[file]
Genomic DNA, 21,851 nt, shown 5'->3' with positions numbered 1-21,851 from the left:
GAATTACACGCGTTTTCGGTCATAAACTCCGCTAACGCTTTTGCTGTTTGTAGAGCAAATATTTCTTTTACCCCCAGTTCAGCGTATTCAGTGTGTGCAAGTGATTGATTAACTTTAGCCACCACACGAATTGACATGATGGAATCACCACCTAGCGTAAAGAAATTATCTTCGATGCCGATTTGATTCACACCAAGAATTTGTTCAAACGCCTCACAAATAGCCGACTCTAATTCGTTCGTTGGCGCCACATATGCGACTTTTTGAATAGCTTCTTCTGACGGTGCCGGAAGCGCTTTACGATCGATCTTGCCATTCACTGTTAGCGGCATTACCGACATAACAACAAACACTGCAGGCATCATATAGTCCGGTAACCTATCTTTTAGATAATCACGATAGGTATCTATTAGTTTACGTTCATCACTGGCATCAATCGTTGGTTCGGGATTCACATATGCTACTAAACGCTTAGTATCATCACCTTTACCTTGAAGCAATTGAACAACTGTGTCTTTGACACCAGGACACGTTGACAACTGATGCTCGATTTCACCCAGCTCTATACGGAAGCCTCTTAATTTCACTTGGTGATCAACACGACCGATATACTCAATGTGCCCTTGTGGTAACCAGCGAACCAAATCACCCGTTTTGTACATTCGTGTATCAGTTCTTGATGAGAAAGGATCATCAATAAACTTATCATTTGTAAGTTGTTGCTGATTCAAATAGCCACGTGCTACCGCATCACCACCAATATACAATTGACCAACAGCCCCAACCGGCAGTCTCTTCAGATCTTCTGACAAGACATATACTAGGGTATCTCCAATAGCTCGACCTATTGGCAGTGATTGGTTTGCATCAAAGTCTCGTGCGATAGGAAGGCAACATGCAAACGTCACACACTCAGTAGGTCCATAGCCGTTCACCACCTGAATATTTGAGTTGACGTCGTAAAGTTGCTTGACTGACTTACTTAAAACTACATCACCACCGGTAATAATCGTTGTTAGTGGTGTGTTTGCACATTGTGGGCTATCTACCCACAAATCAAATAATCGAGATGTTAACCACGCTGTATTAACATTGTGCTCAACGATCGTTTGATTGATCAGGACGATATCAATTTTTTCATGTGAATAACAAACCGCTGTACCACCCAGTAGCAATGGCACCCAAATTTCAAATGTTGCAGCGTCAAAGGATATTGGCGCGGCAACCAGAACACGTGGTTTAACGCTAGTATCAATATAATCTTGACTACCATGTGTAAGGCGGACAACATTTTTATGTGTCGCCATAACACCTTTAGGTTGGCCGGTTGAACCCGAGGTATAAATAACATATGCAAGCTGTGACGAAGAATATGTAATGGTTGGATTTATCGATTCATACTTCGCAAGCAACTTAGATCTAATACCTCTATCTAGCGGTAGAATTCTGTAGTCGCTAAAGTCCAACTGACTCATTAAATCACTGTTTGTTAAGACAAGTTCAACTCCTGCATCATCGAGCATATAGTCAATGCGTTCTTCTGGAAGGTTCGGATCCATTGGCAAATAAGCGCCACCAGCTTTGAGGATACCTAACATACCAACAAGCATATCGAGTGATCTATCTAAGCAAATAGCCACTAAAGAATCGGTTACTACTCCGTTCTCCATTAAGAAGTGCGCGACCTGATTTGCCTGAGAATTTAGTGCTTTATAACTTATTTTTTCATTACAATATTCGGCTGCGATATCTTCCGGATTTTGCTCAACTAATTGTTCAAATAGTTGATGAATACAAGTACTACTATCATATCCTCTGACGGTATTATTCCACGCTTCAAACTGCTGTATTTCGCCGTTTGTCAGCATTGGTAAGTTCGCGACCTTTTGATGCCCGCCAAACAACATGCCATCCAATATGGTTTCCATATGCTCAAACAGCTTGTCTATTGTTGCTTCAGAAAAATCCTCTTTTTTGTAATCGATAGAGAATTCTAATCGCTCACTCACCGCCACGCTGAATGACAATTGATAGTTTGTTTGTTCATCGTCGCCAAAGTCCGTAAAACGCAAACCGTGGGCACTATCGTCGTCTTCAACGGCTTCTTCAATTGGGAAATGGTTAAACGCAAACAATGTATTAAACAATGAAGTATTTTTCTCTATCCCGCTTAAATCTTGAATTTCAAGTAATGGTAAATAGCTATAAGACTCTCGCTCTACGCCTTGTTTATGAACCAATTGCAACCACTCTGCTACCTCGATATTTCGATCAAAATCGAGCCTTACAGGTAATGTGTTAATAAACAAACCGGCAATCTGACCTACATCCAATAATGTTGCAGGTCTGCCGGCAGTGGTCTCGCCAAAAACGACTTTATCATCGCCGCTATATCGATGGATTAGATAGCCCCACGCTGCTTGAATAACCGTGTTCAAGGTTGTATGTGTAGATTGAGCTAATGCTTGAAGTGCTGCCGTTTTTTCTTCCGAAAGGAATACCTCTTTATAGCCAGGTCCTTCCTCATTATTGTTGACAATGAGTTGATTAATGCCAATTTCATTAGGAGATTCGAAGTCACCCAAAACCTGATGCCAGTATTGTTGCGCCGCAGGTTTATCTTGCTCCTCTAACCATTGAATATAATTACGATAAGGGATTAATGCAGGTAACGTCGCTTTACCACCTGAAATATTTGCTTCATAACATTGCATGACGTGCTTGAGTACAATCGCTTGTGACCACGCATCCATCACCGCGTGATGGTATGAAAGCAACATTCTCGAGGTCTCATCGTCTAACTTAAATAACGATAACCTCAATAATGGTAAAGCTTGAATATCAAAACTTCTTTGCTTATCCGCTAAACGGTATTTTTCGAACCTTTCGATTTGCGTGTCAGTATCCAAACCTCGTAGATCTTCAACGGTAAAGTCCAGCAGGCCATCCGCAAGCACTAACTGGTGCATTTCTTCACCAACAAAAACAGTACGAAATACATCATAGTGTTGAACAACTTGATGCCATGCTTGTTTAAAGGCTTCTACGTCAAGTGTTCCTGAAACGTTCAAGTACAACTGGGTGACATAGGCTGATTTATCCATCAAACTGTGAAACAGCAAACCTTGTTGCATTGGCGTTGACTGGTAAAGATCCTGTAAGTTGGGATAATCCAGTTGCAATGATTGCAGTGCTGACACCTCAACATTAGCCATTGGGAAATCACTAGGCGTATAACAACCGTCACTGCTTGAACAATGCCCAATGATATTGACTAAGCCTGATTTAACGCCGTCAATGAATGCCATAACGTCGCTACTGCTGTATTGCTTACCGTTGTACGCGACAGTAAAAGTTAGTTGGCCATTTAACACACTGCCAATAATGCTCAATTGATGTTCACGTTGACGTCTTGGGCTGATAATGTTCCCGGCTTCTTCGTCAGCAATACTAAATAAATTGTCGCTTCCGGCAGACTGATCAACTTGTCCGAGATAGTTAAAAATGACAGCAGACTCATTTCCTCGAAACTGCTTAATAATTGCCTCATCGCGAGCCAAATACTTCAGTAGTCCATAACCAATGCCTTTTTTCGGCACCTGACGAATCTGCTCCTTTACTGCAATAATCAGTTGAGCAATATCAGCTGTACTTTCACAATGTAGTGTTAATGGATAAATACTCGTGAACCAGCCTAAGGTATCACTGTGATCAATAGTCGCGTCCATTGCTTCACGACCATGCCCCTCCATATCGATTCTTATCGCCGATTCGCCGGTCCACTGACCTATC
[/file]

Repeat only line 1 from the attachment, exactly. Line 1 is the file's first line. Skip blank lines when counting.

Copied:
Genomic DNA, 21,851 nt, shown 5'->3' with positions numbered 1-21,851 from the left: